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Study Discovers New Gene Responsible for Huntington's Disease Progression

Mathew Shanley

Per a British study published in Lancet Neurology, mutations of the MSH3 gene may be associated with Huntington’s disease (HD) progression.
 
Conducted by researchers from University of College London (UCL) and Cardiff University in Wales, the study, “Identification of genetic variants associated with Huntington’s disease progression: a genome-wide association study” found that the gene could become a biomarker for HD and its identity could lead to future treatment options for this fatal, neurological disease.
 
HD is due to a mutation on the Huntingin gene and almost always results in the progressive loss of both mental and motor control. Symptoms most frequently show when the patient is between the ages of 30 and 50 years, and progress over a 10 - 25 year period until death.
 
The new study indicates that the Huntingtin gene is not the only gene involved in disease progression.
 
"We've identified a gene that could be a target for treating Huntington's disease. While there's currently no cure for the disease, we're hopeful that our finding could be a step towards life-extending treatments," said lead author Dr Davina Hensman Moss of the UCL Huntington's Disease Centre and UCL Institute of Neurology.
 
"The gene variant we pinpointed is a common variant that doesn't cause problems in people without HD, so hopefully it could be targeted for HD treatments without causing other problems,” Moss continued.
 
Information captured in both the TRACK-HD study (n=216) and the much larger European Huntington’s Disease Network REGISTRY study (n=1773) were compared, as researchers evaluated the cognitive and movement symptoms in both. Symptoms and the disease’s progression with the genetic mutations in the combined 1,991 patients were also compared.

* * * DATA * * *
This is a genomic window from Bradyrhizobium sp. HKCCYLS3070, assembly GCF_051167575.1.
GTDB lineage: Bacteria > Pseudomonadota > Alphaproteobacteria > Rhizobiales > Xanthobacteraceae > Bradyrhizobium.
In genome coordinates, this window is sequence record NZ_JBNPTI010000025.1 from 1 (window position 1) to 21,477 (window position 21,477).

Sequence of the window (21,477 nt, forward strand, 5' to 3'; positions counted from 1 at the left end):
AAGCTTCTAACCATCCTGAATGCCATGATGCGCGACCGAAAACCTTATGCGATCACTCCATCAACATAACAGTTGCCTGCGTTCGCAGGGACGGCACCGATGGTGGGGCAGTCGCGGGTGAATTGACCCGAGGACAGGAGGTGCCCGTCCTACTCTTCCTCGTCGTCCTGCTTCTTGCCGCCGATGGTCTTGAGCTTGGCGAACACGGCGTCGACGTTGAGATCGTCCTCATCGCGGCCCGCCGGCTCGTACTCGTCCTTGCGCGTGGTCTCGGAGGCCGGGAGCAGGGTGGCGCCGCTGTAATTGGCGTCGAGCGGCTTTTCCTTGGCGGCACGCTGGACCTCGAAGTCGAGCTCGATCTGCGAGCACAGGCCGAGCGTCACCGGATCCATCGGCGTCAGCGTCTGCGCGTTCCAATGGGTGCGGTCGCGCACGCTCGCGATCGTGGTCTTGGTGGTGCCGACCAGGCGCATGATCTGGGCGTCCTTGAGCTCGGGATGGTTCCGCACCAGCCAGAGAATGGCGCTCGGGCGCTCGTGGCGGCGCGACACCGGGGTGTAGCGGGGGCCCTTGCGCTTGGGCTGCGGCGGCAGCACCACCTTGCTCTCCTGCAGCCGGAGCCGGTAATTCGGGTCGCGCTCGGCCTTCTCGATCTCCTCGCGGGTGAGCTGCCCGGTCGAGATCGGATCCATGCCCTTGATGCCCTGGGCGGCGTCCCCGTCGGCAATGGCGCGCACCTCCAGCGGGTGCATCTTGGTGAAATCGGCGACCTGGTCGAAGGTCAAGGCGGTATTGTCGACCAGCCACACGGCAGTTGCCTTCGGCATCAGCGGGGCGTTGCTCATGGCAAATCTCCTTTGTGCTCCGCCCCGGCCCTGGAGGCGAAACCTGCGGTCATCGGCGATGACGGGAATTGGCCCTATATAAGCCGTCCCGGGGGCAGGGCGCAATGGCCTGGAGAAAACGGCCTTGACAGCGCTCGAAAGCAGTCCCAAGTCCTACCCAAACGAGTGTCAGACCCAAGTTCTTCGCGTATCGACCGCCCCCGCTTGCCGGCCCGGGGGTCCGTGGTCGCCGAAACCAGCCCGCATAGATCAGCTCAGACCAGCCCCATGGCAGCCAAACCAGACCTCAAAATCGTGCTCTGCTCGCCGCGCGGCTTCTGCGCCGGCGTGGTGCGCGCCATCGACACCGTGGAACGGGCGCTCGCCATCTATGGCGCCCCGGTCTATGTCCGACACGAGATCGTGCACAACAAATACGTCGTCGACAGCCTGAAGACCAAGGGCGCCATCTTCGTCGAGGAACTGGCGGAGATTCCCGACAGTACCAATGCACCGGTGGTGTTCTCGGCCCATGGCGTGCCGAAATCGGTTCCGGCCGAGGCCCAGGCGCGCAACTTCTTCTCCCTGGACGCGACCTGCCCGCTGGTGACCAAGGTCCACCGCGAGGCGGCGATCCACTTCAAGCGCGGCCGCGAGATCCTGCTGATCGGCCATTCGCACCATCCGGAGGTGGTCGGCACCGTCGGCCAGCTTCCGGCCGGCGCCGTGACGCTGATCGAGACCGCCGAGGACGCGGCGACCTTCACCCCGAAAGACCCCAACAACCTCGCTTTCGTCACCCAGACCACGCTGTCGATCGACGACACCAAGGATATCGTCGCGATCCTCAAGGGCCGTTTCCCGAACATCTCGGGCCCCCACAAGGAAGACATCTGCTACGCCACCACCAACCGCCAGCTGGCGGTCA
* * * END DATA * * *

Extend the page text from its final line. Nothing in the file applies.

It was discovered that mutations in the MSH3 gene, as well as 2 other genes – DHFR, and MTRNR2L2 – were associated with disease progression in both studies. MSH3, a DNA repair gene, has already previously been linked to changes in size of the HD mutation, and it was identified in the study that a variation in it encodes an amino acid change.
 
“This is an example of reverse translation: these novel findings we observed in people with HD support many years of basic laboratory work in cells and mice,” said the study’s co-senior researcher Dr Sarah Tabrizi of UCL. “Now that we know that MSH3 is critical in the progression of HD in patients, we can focus our attention on it and how this finding may be harnessed to develop new therapies that slow disease progression.”
 
“The strength of our finding implies that the variant we identified has a very large effect on HD, or that the new progression measure we developed is a much better measure of the relevant aspects of the disease, or most likely, both,” said the study’s other co-senior researcher, Cardiff University professor Dr Lesley Jones.
 
Reference:
Hensman Moss DJ, Pardinas AF, Langbehn D, et al. Identification of genetic variants associated with Huntington's disease progression: a genome-wide association study. Lancet Neurol. 2017; DOI: 10.1016/S1474-4422(17)30161-8
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